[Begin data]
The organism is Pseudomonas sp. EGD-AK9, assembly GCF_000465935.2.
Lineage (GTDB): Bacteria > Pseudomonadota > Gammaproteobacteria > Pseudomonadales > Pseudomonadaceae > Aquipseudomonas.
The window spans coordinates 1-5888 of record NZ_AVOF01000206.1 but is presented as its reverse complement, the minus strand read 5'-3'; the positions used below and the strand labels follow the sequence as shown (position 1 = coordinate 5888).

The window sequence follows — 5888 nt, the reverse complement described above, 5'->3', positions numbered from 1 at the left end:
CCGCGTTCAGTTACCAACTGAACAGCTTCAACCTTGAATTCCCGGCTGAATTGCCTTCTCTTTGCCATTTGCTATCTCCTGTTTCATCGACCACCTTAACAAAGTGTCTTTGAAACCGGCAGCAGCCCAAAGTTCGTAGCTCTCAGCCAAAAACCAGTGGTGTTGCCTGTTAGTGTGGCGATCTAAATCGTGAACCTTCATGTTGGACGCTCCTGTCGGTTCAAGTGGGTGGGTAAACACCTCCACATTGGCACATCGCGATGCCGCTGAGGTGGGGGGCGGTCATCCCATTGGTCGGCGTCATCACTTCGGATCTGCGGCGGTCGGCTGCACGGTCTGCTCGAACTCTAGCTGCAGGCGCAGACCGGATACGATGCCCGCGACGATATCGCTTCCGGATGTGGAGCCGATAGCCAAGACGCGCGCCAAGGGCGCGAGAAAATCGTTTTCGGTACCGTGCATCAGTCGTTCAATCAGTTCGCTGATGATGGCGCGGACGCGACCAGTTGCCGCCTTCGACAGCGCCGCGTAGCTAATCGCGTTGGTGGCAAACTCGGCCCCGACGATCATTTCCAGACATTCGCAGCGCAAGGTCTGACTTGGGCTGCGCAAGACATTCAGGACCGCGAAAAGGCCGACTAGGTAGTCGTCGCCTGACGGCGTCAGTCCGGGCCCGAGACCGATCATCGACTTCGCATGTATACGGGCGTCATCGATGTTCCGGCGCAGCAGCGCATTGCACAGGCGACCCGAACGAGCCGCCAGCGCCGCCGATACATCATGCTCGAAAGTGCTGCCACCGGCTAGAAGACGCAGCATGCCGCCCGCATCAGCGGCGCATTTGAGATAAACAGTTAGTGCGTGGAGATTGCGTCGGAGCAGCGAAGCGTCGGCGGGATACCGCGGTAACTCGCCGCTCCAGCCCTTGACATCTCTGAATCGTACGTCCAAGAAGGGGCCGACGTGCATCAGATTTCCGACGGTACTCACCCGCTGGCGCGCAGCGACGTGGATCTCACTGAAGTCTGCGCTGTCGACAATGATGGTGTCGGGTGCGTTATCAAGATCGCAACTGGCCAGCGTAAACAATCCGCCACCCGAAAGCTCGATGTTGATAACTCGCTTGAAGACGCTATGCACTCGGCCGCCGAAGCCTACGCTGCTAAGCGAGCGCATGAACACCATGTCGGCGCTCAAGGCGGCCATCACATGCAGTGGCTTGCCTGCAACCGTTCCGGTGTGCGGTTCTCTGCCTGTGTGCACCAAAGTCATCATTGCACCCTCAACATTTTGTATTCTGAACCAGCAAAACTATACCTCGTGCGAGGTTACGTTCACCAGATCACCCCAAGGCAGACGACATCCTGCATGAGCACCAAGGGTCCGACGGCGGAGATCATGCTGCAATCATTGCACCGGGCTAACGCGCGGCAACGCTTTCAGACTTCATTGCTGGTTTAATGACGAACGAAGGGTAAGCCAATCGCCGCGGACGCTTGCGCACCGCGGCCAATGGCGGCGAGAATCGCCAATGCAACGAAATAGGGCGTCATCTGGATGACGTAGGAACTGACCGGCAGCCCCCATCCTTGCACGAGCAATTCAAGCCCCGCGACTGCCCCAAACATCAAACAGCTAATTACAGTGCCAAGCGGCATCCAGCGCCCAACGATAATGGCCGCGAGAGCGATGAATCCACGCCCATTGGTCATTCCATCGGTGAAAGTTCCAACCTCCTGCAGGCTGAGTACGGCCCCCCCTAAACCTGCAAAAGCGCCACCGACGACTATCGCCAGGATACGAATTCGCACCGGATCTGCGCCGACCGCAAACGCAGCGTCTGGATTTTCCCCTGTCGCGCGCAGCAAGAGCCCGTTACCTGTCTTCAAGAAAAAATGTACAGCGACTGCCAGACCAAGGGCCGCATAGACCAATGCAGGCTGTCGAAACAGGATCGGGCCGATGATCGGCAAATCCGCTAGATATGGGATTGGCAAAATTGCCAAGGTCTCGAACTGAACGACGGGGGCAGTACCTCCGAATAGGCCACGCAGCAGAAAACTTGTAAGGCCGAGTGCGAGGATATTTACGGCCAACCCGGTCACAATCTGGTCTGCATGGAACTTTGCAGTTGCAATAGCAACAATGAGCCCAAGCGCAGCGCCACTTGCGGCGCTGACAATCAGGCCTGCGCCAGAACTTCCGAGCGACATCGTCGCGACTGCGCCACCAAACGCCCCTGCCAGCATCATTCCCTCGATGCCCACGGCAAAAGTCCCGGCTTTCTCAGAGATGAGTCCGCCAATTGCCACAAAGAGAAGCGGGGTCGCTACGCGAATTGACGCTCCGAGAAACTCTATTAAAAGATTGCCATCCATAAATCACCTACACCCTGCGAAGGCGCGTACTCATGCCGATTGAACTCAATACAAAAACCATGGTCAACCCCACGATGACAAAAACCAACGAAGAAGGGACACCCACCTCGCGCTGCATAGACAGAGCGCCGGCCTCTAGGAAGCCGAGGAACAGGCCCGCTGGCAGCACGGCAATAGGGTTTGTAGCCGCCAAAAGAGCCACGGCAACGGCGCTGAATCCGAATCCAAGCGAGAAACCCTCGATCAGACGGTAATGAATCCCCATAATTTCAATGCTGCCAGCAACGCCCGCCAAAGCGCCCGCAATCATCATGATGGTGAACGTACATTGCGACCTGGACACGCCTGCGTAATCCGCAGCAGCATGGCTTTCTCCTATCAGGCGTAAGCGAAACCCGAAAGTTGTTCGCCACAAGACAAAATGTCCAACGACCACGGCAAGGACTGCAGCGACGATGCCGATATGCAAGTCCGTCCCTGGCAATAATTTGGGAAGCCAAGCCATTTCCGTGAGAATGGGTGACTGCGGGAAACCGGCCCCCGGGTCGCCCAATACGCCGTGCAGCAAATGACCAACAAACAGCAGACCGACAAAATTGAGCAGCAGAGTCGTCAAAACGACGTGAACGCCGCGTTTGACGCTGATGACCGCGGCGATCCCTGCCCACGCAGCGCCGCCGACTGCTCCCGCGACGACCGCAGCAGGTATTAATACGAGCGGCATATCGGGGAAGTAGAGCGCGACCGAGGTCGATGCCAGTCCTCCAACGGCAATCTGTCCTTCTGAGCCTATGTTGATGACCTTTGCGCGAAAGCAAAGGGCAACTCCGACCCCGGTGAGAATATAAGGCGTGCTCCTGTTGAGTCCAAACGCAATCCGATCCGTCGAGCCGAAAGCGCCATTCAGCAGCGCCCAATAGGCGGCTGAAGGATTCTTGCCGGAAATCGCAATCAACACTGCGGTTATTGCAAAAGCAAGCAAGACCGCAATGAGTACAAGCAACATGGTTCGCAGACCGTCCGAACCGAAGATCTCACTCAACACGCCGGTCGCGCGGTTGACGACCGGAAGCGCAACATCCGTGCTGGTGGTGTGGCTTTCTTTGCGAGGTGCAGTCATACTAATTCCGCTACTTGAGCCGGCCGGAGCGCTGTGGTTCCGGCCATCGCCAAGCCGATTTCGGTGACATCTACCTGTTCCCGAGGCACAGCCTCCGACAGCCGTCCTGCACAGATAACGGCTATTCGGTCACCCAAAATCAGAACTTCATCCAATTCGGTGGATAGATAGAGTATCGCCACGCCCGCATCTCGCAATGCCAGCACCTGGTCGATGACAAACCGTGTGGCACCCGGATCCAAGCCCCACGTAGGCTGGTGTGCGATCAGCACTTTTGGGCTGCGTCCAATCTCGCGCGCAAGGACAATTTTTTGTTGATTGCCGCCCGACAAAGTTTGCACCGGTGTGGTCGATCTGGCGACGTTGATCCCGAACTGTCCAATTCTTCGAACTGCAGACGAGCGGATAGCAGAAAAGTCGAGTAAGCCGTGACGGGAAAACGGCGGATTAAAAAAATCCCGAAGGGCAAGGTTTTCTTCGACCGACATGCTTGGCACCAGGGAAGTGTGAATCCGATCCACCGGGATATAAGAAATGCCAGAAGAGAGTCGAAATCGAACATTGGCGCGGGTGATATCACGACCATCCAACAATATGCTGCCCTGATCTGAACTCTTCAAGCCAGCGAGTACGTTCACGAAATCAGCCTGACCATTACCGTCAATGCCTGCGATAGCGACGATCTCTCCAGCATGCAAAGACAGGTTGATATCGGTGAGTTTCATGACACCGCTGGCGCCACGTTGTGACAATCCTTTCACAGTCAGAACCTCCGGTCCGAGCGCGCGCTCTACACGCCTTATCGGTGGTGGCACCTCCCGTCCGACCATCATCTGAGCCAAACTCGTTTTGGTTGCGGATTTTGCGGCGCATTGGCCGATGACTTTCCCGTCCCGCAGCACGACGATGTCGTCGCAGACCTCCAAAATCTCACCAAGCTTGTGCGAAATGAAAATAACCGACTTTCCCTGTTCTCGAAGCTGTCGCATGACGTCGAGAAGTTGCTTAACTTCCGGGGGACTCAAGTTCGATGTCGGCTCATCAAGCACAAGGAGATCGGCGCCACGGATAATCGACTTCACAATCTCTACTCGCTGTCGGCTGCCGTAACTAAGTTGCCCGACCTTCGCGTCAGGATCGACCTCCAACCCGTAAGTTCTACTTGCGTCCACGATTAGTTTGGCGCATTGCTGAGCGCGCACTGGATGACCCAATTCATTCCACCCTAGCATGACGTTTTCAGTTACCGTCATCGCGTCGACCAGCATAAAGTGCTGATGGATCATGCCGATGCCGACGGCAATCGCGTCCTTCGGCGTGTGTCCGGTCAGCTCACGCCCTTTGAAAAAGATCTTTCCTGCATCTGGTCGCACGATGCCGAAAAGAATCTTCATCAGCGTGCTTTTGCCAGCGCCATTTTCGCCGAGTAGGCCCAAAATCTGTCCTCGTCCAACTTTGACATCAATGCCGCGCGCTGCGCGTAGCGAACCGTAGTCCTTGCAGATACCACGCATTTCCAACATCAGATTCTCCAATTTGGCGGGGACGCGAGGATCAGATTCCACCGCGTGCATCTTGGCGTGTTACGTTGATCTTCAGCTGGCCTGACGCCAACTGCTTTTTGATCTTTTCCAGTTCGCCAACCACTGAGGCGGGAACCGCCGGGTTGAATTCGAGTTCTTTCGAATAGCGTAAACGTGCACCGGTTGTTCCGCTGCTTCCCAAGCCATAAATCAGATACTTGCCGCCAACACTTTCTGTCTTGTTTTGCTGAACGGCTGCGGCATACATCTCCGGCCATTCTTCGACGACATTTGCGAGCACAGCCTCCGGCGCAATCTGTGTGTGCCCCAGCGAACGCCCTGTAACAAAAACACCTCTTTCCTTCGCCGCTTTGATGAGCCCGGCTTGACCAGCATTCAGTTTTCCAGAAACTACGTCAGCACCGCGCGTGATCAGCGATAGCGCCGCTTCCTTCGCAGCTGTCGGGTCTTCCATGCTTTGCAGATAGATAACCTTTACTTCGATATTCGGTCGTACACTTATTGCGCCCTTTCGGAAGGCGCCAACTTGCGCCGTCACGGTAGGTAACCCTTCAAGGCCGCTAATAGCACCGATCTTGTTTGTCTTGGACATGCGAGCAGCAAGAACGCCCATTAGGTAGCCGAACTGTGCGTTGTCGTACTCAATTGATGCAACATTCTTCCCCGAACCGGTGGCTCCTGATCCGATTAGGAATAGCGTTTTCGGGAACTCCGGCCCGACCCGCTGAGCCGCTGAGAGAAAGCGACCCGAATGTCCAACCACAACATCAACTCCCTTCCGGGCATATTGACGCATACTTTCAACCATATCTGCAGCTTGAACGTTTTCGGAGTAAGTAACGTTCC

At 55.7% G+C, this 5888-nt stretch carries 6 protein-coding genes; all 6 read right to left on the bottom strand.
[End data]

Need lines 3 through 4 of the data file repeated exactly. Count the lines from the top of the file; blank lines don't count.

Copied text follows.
The window spans coordinates 1-5888 of record NZ_AVOF01000206.1 but is presented as its reverse complement, the minus strand read 5'-3'; the positions used below and the strand labels follow the sequence as shown (position 1 = coordinate 5888).

The window sequence follows — 5888 nt, the reverse complement described above, 5'->3', positions numbered from 1 at the left end: